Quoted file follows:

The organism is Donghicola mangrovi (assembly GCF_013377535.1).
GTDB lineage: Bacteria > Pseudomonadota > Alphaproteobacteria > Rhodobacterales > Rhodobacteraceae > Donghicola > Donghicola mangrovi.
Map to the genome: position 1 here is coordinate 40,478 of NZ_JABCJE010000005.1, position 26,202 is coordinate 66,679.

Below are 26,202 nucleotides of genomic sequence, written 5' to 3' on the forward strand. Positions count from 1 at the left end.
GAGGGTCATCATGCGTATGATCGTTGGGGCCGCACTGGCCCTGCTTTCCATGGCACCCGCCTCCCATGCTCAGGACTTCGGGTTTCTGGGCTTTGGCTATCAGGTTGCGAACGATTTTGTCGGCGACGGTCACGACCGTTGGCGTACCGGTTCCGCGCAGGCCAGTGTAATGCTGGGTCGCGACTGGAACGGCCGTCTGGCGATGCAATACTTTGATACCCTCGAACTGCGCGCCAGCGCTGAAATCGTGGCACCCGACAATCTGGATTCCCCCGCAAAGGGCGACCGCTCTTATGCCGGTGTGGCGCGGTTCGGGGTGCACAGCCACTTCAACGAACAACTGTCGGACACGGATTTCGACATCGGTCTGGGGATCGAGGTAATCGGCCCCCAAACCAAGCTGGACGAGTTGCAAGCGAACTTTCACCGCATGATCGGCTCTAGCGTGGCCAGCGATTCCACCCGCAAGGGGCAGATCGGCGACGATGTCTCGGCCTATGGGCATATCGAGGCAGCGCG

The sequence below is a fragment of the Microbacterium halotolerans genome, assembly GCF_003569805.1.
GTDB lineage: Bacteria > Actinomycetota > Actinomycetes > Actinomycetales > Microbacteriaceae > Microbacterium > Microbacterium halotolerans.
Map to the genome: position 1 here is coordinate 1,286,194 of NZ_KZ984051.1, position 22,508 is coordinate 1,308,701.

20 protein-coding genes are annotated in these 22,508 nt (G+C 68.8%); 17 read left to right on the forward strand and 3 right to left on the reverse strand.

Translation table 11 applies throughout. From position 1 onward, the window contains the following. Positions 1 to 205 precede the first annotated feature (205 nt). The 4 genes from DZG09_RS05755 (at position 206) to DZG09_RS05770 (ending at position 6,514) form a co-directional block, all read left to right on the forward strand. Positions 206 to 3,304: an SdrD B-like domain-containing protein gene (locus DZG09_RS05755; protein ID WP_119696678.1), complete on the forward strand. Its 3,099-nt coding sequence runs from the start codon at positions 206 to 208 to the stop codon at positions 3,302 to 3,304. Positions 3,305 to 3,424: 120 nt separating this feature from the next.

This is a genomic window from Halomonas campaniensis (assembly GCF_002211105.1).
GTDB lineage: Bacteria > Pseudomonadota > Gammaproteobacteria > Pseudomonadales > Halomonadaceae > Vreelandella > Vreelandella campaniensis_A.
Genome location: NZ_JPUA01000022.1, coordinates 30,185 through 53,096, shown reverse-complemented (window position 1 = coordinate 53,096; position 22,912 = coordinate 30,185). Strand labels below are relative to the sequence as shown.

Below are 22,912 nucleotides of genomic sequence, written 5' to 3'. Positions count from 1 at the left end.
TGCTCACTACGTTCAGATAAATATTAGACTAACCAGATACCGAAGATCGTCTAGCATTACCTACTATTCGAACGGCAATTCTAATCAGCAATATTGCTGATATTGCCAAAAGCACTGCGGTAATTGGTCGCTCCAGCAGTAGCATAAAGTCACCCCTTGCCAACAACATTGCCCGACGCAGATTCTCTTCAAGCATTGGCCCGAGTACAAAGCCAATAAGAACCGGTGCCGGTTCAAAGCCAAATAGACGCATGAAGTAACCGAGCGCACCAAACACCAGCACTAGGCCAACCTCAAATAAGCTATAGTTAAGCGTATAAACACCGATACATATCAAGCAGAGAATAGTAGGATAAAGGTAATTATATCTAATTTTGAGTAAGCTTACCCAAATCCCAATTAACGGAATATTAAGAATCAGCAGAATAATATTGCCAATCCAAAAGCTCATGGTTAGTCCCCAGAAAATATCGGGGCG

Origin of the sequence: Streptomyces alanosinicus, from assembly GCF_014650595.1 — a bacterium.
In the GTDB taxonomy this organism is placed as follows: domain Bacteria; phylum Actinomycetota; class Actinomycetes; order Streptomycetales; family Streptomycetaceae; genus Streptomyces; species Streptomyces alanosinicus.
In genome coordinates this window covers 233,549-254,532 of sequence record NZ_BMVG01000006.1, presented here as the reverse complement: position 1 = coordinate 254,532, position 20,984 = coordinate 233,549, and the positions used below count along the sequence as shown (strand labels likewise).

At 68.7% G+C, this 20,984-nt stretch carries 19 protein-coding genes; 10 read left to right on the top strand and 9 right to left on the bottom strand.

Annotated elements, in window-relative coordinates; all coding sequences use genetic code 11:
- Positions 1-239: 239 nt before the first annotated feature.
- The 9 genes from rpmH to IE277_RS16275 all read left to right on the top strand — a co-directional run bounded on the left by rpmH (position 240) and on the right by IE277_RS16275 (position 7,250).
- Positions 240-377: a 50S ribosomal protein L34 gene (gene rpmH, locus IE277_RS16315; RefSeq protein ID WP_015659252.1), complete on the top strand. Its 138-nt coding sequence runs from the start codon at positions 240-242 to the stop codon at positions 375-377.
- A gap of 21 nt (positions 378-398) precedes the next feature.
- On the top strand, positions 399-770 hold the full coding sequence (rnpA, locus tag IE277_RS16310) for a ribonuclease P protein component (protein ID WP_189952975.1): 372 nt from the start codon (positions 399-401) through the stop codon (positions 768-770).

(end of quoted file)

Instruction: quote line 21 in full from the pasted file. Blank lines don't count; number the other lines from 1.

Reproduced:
- Positions 1-239: 239 nt before the first annotated feature.